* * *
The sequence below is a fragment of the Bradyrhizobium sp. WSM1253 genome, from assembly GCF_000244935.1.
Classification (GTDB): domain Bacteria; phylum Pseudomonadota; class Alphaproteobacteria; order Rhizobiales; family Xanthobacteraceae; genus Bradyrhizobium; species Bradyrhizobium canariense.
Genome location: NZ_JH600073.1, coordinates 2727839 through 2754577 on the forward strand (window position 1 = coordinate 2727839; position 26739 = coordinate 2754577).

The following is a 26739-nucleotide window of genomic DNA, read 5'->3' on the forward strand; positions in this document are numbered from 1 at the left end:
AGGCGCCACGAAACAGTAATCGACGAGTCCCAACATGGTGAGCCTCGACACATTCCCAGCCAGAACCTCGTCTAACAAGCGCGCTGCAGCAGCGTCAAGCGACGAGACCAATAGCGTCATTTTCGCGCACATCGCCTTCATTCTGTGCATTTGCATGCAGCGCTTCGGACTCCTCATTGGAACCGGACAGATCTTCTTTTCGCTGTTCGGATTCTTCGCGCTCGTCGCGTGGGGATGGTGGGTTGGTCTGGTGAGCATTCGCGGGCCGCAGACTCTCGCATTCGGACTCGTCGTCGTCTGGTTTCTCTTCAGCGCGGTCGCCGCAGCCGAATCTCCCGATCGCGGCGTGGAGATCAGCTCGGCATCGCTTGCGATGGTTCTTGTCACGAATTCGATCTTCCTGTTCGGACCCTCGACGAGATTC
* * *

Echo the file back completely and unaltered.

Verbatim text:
The sequence below is a fragment of the Bradyrhizobium sp. WSM1253 genome, from assembly GCF_000244935.1.
Classification (GTDB): domain Bacteria; phylum Pseudomonadota; class Alphaproteobacteria; order Rhizobiales; family Xanthobacteraceae; genus Bradyrhizobium; species Bradyrhizobium canariense.
Genome location: NZ_JH600073.1, coordinates 2727839 through 2754577 on the forward strand (window position 1 = coordinate 2727839; position 26739 = coordinate 2754577).

The following is a 26739-nucleotide window of genomic DNA, read 5'->3' on the forward strand; positions in this document are numbered from 1 at the left end:
AGGCGCCACGAAACAGTAATCGACGAGTCCCAACATGGTGAGCCTCGACACATTCCCAGCCAGAACCTCGTCTAACAAGCGCGCTGCAGCAGCGTCAAGCGACGAGACCAATAGCGTCATTTTCGCGCACATCGCCTTCATTCTGTGCATTTGCATGCAGCGCTTCGGACTCCTCATTGGAACCGGACAGATCTTCTTTTCGCTGTTCGGATTCTTCGCGCTCGTCGCGTGGGGATGGTGGGTTGGTCTGGTGAGCATTCGCGGGCCGCAGACTCTCGCATTCGGACTCGTCGTCGTCTGGTTTCTCTTCAGCGCGGTCGCCGCAGCCGAATCTCCCGATCGCGGCGTGGAGATCAGCTCGGCATCGCTTGCGATGGTTCTTGTCACGAATTCGATCTTCCTGTTCGGACCCTCGACGAGATTC